Nehru was a nonresident senior fellow in the Carnegie Asia Program. An expert on development economics, growth, poverty reduction, debt sustainability, governance, and the performance and prospects of East Asia, his research focuses on the economic, political, and strategic issues confronting Asia, particularly Southeast Asia.
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More damaging to Jokowi has been Indonesia’s deteriorating economy. Poll respondents’ views on economic performance strongly correlate with the “misery index,” the sum of inflation and unemployment (see figure 2).2 In Jokowi’s one year as president, inflation climbed in large part because of higher food prices (especially rice), and growth slowed due to declining competitiveness, difficult global conditions, and China’s deceleration, resulting in large layoffs of Indonesian factory workers. Food price increases—driven by bottlenecks in agriculture and below-average rainfall as a result of El Niño—affected the poor disproportionately, and Indonesia’s poverty head count climbed over the past year from 28.3 million to 28.6 million (although, as a share of the total population, the poverty rate fell marginally). No wonder most poll respondents rate the Jokowi administration poorly in terms of battling unemployment, reducing poverty, and keeping the prices of basic goods affordable (see figure 3).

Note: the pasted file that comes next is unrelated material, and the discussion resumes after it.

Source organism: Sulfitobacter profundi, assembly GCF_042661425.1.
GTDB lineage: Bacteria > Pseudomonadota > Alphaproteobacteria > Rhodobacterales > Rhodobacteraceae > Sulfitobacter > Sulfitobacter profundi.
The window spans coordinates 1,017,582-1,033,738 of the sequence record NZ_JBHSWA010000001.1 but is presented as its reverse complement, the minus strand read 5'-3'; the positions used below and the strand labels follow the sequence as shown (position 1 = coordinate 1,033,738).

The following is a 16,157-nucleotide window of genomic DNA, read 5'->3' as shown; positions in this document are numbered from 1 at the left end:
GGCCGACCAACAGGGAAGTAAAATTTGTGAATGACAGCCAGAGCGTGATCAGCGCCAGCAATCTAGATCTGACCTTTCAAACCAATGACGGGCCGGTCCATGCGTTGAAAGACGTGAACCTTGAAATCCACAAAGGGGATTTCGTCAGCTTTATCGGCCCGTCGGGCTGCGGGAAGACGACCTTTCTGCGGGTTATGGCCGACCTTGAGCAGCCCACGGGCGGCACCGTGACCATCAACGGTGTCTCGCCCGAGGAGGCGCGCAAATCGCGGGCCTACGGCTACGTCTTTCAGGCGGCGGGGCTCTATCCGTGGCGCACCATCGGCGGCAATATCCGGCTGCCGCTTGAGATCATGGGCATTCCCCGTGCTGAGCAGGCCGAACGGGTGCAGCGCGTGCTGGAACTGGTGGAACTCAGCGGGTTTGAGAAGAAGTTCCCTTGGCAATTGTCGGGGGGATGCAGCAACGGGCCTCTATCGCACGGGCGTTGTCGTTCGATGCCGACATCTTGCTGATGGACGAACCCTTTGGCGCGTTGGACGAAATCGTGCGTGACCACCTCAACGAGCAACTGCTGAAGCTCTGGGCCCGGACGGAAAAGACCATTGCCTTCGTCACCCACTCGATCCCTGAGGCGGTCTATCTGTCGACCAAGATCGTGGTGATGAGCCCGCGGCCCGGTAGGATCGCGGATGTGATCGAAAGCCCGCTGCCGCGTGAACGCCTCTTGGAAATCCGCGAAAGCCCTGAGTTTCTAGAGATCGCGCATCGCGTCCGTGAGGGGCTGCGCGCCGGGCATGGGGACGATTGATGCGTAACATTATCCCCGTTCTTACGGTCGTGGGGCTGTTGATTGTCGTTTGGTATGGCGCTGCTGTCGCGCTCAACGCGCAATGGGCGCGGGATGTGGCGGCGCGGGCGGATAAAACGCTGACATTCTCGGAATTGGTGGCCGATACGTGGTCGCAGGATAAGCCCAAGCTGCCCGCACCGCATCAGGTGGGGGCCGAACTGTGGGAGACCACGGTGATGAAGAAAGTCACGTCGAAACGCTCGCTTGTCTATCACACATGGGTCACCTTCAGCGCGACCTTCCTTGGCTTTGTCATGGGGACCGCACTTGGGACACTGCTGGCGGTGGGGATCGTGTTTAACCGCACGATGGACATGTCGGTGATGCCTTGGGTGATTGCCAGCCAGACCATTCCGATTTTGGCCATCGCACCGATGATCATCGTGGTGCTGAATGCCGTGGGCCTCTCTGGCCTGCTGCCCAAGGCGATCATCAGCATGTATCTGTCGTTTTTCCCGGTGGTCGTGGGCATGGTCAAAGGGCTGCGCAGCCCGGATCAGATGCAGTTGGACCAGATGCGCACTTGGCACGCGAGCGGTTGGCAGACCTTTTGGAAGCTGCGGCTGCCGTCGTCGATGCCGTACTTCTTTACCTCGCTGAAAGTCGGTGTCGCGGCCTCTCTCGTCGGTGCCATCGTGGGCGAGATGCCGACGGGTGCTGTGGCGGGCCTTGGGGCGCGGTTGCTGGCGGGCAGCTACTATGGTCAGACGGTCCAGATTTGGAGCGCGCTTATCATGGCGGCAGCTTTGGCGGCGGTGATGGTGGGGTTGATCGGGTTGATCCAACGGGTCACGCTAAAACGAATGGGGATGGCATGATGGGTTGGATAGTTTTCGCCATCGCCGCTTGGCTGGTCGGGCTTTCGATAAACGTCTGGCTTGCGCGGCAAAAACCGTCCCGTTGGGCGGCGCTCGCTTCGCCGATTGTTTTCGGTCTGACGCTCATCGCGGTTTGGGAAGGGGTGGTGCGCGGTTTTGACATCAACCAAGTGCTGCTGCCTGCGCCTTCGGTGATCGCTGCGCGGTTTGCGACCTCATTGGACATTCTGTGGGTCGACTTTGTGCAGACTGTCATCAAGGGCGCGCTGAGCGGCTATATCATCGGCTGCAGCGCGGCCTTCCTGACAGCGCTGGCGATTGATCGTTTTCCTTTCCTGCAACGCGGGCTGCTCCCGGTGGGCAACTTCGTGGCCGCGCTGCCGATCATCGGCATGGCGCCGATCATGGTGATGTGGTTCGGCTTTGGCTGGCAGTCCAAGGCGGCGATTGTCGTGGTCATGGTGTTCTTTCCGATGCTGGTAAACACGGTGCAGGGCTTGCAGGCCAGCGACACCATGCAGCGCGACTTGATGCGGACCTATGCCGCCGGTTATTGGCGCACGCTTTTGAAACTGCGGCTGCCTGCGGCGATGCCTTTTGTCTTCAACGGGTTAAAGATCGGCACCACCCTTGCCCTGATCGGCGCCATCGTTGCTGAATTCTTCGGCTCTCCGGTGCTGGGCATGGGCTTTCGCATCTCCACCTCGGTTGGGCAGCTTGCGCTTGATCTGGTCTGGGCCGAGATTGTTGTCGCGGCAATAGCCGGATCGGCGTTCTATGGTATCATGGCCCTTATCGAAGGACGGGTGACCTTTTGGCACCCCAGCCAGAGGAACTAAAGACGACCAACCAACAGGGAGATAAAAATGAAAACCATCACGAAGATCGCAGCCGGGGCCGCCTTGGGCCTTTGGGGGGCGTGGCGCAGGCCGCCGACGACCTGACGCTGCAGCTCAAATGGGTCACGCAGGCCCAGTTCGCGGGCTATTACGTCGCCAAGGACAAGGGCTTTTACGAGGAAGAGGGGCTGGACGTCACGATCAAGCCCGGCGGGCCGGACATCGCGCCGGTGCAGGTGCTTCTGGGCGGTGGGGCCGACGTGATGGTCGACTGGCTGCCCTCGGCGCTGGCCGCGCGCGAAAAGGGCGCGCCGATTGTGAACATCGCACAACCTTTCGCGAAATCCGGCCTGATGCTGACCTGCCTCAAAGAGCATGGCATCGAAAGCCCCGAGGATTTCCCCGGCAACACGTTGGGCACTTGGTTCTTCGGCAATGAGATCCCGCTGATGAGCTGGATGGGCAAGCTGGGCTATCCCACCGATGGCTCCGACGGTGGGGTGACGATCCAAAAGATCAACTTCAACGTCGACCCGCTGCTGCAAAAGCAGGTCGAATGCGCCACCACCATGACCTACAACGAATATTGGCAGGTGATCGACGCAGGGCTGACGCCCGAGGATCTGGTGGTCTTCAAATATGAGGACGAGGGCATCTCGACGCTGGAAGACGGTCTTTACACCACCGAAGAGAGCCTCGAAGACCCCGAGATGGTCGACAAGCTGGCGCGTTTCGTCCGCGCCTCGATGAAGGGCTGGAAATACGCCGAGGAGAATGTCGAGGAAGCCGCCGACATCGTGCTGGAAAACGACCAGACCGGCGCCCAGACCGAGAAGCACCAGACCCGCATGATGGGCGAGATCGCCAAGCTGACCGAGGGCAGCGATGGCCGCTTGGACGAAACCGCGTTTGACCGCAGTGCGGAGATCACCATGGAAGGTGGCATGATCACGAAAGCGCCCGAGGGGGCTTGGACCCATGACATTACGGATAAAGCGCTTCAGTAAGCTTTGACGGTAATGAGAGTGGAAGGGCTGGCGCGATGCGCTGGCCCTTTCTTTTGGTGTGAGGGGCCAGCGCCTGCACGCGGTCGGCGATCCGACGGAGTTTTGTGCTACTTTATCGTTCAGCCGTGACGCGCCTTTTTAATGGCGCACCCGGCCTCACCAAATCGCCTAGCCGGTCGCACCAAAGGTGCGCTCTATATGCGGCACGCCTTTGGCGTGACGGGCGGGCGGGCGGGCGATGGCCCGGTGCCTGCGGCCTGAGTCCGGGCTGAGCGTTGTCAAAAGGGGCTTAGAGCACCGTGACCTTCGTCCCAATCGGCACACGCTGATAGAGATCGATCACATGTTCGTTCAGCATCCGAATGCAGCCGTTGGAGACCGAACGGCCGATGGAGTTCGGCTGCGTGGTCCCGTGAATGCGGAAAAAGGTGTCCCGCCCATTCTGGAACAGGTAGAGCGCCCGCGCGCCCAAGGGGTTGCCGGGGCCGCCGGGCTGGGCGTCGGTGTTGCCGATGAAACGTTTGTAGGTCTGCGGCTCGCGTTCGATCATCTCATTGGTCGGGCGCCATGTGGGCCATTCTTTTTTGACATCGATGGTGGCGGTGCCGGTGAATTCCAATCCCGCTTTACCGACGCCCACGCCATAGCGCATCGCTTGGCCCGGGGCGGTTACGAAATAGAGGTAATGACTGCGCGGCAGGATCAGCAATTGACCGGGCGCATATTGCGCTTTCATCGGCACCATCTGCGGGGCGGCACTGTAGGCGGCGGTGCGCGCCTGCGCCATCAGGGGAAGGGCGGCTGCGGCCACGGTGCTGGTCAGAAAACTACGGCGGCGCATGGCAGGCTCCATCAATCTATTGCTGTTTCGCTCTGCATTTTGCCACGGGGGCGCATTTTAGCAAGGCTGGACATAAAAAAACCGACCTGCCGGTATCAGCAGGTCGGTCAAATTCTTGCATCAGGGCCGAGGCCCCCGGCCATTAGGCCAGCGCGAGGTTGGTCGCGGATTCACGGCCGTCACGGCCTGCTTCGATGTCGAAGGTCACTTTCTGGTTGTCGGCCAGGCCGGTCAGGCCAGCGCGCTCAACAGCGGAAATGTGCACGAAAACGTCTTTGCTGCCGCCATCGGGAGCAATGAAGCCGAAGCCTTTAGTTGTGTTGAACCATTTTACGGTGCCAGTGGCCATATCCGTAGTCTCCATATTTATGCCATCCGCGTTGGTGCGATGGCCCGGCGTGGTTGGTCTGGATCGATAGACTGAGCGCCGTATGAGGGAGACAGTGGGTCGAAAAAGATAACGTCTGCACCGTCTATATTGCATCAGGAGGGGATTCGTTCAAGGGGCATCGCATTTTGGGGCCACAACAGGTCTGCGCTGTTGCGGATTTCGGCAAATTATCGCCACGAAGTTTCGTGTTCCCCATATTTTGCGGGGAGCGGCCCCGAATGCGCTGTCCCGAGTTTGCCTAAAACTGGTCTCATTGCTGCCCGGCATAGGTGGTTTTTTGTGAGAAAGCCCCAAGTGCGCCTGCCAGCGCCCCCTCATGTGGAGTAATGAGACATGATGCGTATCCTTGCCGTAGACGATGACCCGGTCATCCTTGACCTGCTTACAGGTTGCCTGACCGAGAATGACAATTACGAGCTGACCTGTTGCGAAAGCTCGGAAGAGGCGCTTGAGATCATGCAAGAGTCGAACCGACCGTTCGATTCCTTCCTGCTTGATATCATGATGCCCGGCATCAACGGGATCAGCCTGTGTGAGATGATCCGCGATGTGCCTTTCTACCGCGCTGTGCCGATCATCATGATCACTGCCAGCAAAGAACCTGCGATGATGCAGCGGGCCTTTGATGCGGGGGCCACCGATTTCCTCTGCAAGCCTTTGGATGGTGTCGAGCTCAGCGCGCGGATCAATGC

To turn things around, Jokowi reshuffled his cabinet this August and brought in a new economic team that within the short space of six weeks announced five reform packages designed to improve competitiveness, revive investment, and arrest the growth slowdown. On the positive side, the reforms are expected to streamline import, export, and investment licensing; introduce a new system for fixing minimum wages; ensure quicker permits for land use; and improve access to finance for small enterprises and individuals. On the negative side, however, they effectively increase energy subsidies to industry at a time when such subsidies already drain budgetary resources away from higher priority infrastructure and social expenditures. They also leave untouched restrictive labor market regulations and a range of trade barriers that curb imports and exports, distort production incentives, and inhibit the expansion of labor-intensive manufacturing.